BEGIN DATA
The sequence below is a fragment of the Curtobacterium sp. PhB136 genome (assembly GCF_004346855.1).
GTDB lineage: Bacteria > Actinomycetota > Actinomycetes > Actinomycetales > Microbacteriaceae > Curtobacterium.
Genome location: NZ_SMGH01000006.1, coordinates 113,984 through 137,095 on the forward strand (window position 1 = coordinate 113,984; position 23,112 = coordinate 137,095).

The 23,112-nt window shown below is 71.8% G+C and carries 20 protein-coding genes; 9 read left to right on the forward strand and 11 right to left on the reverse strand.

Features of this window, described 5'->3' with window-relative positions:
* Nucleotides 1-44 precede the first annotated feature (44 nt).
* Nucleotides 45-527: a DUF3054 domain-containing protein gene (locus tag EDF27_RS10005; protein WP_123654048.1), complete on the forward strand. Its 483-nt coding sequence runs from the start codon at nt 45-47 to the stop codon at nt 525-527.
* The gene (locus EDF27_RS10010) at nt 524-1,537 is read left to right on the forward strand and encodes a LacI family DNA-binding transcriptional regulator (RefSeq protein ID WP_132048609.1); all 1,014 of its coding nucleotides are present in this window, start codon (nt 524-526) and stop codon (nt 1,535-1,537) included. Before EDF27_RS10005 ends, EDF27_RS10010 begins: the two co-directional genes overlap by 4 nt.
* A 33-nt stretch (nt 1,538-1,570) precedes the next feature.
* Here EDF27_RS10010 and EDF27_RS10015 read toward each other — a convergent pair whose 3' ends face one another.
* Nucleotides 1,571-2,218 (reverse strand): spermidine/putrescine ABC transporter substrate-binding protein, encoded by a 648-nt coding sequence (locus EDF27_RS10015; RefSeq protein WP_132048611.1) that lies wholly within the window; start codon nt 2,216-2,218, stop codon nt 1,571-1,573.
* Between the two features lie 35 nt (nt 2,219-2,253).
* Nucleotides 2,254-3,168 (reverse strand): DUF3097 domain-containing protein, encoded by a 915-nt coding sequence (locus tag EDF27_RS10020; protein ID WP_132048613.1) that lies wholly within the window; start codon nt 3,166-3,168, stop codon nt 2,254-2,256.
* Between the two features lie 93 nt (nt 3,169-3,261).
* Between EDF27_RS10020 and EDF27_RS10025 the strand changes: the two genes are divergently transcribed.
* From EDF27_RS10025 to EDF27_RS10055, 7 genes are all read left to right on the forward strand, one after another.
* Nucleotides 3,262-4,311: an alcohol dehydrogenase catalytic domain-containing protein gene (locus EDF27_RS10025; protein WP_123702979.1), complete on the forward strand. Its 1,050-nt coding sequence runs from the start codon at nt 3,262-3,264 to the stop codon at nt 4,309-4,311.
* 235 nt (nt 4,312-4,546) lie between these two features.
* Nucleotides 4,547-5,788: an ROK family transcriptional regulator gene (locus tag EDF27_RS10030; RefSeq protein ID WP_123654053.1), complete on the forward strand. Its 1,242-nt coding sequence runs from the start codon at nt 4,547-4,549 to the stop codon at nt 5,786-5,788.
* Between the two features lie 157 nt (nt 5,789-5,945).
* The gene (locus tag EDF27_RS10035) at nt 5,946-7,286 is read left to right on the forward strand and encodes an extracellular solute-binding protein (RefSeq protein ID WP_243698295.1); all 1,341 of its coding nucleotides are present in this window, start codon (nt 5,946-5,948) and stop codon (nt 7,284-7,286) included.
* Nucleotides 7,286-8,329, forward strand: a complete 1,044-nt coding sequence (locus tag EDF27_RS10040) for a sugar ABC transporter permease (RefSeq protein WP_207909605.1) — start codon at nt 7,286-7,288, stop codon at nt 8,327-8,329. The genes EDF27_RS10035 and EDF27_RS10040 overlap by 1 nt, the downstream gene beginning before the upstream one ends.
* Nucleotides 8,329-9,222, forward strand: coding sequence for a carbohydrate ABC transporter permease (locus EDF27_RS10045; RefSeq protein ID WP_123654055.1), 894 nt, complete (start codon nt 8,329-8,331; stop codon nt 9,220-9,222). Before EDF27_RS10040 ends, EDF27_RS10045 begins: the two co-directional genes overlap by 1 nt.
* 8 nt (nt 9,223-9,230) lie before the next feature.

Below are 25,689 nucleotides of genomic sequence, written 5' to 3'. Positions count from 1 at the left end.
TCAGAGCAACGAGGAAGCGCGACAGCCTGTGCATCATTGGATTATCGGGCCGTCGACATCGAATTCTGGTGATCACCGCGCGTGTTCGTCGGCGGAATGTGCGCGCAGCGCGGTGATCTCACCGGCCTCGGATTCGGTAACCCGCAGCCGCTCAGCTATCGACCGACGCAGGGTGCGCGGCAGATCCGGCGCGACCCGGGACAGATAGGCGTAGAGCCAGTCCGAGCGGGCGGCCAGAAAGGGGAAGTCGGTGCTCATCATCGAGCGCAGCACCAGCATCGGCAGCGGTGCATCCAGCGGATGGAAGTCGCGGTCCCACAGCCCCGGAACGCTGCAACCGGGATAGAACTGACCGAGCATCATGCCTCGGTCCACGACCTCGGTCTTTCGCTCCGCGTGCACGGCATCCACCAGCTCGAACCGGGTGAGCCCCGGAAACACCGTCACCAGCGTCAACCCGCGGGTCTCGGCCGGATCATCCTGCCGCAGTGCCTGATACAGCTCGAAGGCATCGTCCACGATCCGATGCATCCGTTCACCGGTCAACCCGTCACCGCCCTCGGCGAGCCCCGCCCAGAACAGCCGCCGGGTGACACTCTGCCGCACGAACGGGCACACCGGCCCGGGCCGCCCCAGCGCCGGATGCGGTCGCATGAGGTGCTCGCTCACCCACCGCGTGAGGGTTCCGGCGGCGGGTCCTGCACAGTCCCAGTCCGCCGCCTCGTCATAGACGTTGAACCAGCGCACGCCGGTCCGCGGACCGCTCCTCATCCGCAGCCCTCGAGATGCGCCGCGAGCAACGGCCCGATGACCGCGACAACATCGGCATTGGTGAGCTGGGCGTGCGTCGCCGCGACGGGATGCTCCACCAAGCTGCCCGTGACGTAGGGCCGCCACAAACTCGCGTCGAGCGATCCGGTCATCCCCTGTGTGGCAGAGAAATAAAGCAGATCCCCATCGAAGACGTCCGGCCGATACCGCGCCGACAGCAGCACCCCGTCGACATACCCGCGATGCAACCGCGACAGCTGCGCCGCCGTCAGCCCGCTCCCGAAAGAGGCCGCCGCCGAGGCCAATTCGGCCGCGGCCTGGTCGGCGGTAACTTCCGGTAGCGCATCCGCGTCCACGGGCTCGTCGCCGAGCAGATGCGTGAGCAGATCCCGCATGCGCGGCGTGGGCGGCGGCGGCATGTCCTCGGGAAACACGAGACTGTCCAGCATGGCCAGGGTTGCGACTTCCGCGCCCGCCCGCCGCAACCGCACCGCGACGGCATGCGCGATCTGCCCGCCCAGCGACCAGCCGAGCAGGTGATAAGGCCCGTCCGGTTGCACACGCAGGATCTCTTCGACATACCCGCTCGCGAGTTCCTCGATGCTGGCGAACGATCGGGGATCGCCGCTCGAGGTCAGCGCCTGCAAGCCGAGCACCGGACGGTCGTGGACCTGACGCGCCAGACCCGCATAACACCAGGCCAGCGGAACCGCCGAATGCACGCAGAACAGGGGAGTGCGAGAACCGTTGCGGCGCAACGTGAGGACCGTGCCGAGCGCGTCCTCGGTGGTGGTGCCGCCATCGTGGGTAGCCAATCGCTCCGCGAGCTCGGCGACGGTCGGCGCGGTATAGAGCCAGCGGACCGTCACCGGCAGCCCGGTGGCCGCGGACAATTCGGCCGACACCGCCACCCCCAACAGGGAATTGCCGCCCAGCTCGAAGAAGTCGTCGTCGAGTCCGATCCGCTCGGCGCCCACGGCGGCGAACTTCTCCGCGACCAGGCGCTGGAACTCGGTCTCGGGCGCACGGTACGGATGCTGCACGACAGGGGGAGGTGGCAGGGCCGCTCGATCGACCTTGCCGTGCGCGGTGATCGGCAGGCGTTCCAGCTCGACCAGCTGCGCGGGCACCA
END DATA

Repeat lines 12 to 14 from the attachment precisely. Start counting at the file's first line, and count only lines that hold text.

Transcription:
* Between the two features lie 35 nt (nt 2,219-2,253).
* Nucleotides 2,254-3,168 (reverse strand): DUF3097 domain-containing protein, encoded by a 915-nt coding sequence (locus tag EDF27_RS10020; protein ID WP_132048613.1) that lies wholly within the window; start codon nt 3,166-3,168, stop codon nt 2,254-2,256.
* Between the two features lie 93 nt (nt 3,169-3,261).